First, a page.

DOHA, (Reuters) – Pressure on Gulf Arab economies through lower interest rates and a declining dollar is likely to persist this year, the revolving head of the Gulf Cooperation Council (GCC) said on Sunday.
That requires the six GCC members, which include Saudi Arabia and the United Arab Emirates, to coordinate more closely in their plan to create a single currency, Qatari Central Bank Governor Sheikh Abdullah bin Saud al-Thani said at a meeting of Gulf Arab central bank governors in the Qatari capital, Doha.
“We meet today against the backdrop of very difficult and complicated developments, in terms of their impact on our economic conditions in general, and fiscal and monetary in particular,” Sheikh Abdullah said in opening statements.
“The pressure on our economies has piled up in the last year, be it in terms of interest rates or exchange rates,” he said.
“These pressures appear to be likely to continue over the current year in a manner that requires us to deal with them with the greatest level of coordination and consultation,” he said.
This is “so that these developments do not push us away from our common aspirations and our march that lead to the achievement of monetary union,” he said.
Several GCC members are determined to meet a 2010 target to introduce single currency, the council’s secretary general said earlier on Sunday.
“There is determination from a number of countries to complete monetary union by 2010,” Abdul-Rahman al-Attiyah said at a central bank governors’ meeting in Qatar’s capital, Doha.
Qatar holds the revolving chair of the GCC, a loose economic and political bloc which also includes the United Arab Emirates, Kuwait, Bahrain and Oman.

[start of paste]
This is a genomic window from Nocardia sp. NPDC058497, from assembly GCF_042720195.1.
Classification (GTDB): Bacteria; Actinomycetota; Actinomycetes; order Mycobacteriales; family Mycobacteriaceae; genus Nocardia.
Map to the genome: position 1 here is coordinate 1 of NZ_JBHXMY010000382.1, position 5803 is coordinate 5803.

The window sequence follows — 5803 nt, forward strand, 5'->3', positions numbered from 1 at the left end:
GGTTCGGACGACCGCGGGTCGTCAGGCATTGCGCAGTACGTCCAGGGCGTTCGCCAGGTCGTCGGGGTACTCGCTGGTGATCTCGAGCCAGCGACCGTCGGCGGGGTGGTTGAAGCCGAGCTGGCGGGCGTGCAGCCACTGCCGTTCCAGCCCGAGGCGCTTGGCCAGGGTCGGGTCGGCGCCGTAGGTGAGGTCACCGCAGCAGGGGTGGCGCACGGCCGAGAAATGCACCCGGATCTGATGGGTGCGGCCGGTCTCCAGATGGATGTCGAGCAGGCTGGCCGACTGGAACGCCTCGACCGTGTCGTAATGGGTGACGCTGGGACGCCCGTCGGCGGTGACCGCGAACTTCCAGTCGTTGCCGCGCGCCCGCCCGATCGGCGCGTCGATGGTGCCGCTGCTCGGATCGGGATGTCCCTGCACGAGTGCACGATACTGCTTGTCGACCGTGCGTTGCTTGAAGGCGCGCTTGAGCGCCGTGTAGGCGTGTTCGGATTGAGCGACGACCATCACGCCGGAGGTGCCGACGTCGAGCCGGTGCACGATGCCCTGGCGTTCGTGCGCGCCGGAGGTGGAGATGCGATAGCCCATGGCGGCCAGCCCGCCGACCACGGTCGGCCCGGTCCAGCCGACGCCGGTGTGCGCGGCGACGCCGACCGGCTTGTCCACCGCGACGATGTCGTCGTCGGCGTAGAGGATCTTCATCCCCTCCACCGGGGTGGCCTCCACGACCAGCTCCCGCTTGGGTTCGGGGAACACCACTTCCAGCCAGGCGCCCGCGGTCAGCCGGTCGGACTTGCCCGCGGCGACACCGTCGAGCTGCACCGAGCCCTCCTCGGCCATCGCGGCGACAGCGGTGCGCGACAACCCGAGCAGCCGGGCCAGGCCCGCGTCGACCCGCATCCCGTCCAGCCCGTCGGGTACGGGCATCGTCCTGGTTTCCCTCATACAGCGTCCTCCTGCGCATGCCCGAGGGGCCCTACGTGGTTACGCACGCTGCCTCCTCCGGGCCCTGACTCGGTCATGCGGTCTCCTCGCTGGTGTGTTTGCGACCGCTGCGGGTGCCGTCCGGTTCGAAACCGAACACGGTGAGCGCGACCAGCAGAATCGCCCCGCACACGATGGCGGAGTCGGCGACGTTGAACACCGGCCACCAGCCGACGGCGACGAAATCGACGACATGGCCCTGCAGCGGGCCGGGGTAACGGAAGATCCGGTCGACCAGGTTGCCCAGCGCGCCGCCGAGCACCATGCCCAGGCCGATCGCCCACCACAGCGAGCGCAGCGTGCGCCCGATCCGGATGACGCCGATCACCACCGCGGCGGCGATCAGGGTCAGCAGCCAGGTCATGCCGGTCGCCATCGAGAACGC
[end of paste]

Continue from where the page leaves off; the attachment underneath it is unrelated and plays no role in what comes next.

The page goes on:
Some Gulf countries were ready to join by 2010 and others could follow at a later stage, Attiyah said, without being more specific.
The six states in the world’s biggest oil-exporting region have been trying to negotiate a single currency by 2010, a deadline policymakers across the Gulf have said would be difficult, if not impossible, to meet as countries follow divergent strategies to try to cope with rising inflation and dollar weakness.
The states that peg their currencies to the dollar — Kuwait is the only exception — are struggling to control inflation either at or near a record.
As a result, they face pressure either to revalue their currencies or drop their pegs altogether as the pegs force them to track U.S. interest rates at a time when their economies are surging on a five-fold increase in oil prices during the last six years.
UAE inflation, for instance, hit a 19-year high of 9.3 percent in 2006 and probably accelerated to more than 10 percent last year. In Qatar, the world’s largest exporter of liquefied natural gas, it was 13.7 percent in the fourth quarter.